Includes a bonus PDF with diagrams and writing exercises
A pioneering physician reveals how childhood stress can lead to lifelong health problems, and shows us what we can do to break the cycle.

Two-thirds of us have experienced at least one adverse childhood experience, or ACE, such as abuse, neglect, parental substance dependence, or mental illness. Even though these events may have occured long ago, they have the power to haunt us long into adulthood, and now we have found that they may even contribute to lifelong illness.

Dr. Nadine Burke Harris, the founder/CEO of the Center for Youth Wellness and recipient of the Arnold P. Gold Foundation Humanism in Medicine Award, expands on similar topics as in her popular TED talk as she demystifies the connection between adversity and ill health. After surveying more than 17,000 adult patients, she found that the higher a person’s ACE score, the worse their health. This led Burke Harris to an astonishing breakthrough—childhood stress changes our neural systems and its impact lasts a lifetime.

Through vivid storytelling that combines both scientific insight with deeply moving stories about her patients and their families, Burke Harris illuminates her journey of discovery from the academy to her own pediatric practice in San Francisco’s poverty-ridden Bayview Hunters Point. She re-roots the story of childhood trauma and its aftermath in science to help listeners see themselves and others more clearly.

For anyone who has faced a difficult childhood, or who cares about the millions of children who do, the innovative and acclaimed health interventions outlined in the The Deepest Well represents vitally important hope for change.
A groundbreaking approach to transforming traumatic legacies passed down in families over generations, by an acclaimed expert in the field
 
Depression. Anxiety. Chronic Pain. Phobias. Obsessive thoughts. The evidence is compelling: the roots of these difficulties may not reside in our immediate life experience or in chemical imbalances in our brains—but in the lives of our parents, grandparents, and even great-grandparents. The latest scientific research, now making headlines, supports what many have long intuited—that traumatic experience can be passed down through generations. It Didn’t Start with You builds on the work of leading experts in post-traumatic stress, including Mount Sinai School of Medicine neuroscientist Rachel Yehuda and psychiatrist Bessel van der Kolk, author of The Body Keeps the Score. Even if the person who suffered the original trauma has died, or the story has been forgotten or silenced, memory and feelings can live on. These emotional legacies are often hidden, encoded in everything from gene expression to everyday language, and they play a far greater role in our emotional and physical health than has ever before been understood.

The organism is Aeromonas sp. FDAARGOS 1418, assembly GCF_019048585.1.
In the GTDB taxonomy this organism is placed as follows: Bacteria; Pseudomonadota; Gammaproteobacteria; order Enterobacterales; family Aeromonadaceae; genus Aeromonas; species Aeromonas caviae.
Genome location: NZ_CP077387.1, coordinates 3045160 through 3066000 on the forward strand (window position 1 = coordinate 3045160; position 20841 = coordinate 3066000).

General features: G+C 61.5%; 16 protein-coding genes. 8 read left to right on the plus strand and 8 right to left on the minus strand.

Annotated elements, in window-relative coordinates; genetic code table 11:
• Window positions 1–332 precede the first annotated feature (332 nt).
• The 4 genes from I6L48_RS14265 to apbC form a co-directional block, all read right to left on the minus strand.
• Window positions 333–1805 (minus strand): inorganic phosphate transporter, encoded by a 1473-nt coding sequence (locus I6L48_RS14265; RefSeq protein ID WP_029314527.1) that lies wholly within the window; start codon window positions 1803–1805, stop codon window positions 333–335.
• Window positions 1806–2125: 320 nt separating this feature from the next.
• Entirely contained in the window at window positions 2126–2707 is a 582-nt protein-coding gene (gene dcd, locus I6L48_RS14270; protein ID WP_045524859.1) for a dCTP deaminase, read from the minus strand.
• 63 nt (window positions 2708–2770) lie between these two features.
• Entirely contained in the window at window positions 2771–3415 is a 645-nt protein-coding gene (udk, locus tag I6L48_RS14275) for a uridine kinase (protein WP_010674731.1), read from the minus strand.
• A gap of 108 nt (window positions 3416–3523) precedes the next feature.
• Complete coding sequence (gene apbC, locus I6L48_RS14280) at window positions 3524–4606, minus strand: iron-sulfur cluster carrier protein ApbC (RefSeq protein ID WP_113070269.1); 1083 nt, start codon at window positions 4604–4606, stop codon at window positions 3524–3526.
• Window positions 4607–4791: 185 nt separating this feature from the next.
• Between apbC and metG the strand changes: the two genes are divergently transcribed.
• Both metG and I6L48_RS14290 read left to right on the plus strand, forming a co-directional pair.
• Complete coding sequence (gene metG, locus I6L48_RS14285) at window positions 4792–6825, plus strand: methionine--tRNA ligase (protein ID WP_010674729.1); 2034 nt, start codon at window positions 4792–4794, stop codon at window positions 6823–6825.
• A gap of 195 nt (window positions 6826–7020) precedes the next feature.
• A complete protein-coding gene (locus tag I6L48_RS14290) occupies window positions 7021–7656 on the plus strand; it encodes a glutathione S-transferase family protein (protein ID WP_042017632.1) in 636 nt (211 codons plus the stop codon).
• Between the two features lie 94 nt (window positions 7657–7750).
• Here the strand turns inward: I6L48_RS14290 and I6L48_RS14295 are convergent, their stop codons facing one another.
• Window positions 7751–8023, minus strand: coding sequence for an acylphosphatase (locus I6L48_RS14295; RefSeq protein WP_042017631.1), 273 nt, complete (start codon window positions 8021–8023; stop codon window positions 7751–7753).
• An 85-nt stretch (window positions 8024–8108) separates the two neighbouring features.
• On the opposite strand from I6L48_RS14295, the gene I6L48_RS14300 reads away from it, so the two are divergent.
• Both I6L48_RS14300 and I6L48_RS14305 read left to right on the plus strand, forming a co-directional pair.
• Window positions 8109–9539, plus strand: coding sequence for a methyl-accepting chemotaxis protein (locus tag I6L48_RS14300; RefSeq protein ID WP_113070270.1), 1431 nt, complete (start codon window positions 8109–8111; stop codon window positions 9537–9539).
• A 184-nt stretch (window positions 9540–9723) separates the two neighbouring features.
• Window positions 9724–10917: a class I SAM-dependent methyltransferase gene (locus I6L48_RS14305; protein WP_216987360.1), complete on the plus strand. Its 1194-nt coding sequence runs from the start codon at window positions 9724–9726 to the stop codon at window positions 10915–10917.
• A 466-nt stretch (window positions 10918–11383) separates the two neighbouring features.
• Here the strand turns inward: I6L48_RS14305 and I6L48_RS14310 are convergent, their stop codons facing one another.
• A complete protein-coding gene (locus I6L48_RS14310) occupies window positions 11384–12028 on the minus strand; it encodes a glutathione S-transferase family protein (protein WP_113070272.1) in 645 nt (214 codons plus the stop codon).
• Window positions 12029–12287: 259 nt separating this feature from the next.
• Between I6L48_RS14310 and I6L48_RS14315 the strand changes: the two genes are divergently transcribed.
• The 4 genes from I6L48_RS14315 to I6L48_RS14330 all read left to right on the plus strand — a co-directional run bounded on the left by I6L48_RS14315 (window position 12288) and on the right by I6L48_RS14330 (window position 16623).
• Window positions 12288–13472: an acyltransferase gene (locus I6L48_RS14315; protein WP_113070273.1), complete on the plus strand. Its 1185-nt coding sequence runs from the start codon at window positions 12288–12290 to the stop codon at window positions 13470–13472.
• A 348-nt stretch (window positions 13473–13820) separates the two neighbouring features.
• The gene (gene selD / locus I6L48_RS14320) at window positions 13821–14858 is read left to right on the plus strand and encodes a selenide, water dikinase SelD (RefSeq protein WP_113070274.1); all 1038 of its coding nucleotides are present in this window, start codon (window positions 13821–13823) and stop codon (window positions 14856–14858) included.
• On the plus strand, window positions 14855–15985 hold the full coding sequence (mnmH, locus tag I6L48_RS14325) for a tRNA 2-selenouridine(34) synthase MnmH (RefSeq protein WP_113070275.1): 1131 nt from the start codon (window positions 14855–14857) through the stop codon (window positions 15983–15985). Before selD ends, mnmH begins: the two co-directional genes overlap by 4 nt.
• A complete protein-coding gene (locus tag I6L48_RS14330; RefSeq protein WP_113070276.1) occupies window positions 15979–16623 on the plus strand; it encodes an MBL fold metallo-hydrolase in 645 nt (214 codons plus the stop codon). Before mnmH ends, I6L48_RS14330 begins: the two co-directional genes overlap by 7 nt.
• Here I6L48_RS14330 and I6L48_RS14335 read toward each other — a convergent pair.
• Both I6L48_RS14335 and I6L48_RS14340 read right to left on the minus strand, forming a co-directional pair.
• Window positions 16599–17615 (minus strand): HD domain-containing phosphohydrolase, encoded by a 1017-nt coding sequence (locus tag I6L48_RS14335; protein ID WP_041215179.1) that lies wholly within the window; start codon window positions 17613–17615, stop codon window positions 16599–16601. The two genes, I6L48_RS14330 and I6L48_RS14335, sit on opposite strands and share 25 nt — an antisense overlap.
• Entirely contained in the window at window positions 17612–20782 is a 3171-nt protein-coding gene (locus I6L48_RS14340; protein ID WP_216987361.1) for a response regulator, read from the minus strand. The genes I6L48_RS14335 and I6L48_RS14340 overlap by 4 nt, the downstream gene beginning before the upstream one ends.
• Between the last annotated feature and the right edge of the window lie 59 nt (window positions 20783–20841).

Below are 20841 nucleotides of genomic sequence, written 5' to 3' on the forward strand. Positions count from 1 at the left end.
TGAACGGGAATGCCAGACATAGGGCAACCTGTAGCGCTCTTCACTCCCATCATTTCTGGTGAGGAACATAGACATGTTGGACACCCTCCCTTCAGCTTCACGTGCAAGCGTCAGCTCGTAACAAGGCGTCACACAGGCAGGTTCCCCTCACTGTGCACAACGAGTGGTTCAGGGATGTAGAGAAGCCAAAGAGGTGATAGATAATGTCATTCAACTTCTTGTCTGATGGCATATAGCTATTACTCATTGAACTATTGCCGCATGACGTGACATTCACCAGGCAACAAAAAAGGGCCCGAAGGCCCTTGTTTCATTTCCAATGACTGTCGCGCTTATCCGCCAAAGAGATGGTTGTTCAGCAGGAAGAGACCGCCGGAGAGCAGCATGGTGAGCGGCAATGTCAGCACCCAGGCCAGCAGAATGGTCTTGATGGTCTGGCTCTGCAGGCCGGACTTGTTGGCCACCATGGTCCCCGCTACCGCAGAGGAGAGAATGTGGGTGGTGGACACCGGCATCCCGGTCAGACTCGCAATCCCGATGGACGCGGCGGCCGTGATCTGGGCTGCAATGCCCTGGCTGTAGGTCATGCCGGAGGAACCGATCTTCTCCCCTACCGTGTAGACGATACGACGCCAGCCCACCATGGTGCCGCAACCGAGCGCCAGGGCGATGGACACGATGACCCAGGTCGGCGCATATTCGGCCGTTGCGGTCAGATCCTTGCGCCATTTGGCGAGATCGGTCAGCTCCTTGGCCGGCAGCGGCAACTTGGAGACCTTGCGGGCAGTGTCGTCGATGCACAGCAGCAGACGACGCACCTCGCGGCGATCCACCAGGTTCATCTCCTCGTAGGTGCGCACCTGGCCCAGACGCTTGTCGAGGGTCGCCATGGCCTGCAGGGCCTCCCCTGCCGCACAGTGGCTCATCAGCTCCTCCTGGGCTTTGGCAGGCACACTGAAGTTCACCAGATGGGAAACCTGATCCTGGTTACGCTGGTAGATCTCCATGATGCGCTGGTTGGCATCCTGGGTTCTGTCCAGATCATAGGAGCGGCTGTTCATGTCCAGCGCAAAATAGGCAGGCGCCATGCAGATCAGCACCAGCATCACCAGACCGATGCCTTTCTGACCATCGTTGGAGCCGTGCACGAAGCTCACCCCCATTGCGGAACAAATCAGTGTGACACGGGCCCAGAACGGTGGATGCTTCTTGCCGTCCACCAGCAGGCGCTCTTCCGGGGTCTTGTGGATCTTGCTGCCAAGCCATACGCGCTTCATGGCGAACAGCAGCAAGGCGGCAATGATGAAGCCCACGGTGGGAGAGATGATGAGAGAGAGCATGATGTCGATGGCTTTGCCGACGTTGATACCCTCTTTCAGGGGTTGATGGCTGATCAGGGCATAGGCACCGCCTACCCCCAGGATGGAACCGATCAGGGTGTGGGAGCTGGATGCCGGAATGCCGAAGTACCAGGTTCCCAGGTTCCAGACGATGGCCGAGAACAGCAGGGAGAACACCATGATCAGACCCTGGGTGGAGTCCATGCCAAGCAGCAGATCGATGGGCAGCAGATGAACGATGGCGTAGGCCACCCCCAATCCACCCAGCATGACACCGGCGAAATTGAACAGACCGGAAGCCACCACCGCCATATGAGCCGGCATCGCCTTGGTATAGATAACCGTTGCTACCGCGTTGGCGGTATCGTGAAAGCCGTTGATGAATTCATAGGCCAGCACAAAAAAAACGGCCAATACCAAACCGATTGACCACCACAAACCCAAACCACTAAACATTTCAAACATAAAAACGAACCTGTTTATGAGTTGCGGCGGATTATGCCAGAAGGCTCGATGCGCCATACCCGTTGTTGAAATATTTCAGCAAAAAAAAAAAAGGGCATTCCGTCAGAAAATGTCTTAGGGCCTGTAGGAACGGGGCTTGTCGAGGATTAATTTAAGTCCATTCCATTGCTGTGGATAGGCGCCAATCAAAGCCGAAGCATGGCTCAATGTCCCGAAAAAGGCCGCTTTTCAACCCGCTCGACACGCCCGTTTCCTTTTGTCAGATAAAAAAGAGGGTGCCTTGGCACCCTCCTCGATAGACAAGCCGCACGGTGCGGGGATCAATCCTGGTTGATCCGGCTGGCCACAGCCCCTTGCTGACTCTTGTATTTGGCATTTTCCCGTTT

As a pioneer in the field of inherited family trauma, Mark Wolynn has worked with individuals and groups on a therapeutic level for over twenty years. It Didn’t Start with You offers a pragmatic and prescriptive guide to his method, the Core Language Approach. Diagnostic self-inventories provide a way to uncover the fears and anxieties conveyed through everyday words, behaviors, and physical symptoms. Techniques for developing a genogram or extended family tree create a map of experiences going back through the generations. And visualization, active imagination, and direct dialogue create pathways to reconnection, integration, and reclaiming life and health. It Didn’t Start With You is a transformative approach to resolving longstanding difficulties that in many cases, traditional therapy, drugs, or other interventions have not had the capacity to touch.

Includes a bonus PDF with diagrams and writing exercises